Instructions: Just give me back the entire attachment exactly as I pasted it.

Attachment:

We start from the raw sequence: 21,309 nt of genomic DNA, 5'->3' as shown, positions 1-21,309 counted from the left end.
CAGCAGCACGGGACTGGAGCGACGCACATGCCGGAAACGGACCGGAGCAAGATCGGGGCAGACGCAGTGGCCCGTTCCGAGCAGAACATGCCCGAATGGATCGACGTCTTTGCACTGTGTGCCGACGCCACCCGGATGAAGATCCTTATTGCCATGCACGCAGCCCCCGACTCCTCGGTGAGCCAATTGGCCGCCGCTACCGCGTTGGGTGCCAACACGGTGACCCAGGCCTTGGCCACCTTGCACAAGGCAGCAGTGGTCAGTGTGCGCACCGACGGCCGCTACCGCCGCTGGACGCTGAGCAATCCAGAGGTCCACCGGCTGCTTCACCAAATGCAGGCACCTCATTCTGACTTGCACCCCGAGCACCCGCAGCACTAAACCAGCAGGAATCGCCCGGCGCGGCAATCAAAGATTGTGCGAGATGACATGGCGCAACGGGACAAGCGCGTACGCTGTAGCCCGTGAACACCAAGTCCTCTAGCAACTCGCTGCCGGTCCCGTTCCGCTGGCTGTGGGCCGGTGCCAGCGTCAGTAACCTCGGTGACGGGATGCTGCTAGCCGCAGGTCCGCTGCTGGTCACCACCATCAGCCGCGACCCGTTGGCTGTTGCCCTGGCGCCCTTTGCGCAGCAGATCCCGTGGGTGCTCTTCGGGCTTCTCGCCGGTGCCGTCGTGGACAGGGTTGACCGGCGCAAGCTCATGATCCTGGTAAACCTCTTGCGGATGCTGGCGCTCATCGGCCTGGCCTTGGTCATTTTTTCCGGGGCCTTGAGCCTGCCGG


We start from the raw sequence: 21,309 nt of genomic DNA, 5'->3' as shown, positions 1-21,309 counted from the left end.
CAGCAGCACGGGACTGGAGCGACGCACATGCCGGAAACGGACCGGAGCAAGATCGGGGCAGACGCAGTGGCCCGTTCCGAGCAGAACATGCCCGAATGGATCGACGTCTTTGCACTGTGTGCCGACGCCACCCGGATGAAGATCCTTATTGCCATGCACGCAGCCCCCGACTCCTCGGTGAGCCAATTGGCCGCCGCTACCGCGTTGGGTGCCAACACGGTGACCCAGGCCTTGGCCACCTTGCACAAGGCAGCAGTGGTCAGTGTGCGCACCGACGGCCGCTACCGCCGCTGGACGCTGAGCAATCCAGAGGTCCACCGGCTGCTTCACCAAATGCAGGCACCTCATTCTGACTTGCACCCCGAGCACCCGCAGCACTAAACCAGCAGGAATCGCCCGGCGCGGCAATCAAAGATTGTGCGAGATGACATGGCGCAACGGGACAAGCGCGTACGCTGTAGCCCGTGAACACCAAGTCCTCTAGCAACTCGCTGCCGGTCCCGTTCCGCTGGCTGTGGGCCGGTGCCAGCGTCAGTAACCTCGGTGACGGGATGCTGCTAGCCGCAGGTCCGCTGCTGGTCACCACCATCAGCCGCGACCCGTTGGCTGTTGCCCTGGCGCCCTTTGCGCAGCAGATCCCGTGGGTGCTCTTCGGGCTTCTCGCCGGTGCCGTCGTGGACAGGGTTGACCGGCGCAAGCTCATGATCCTGGTAAACCTCTTGCGGATGCTGGCGCTCATCGGCCTGGCCTTGGTCATTTTTTCCGGGGCCTTGAGCCTGCCGG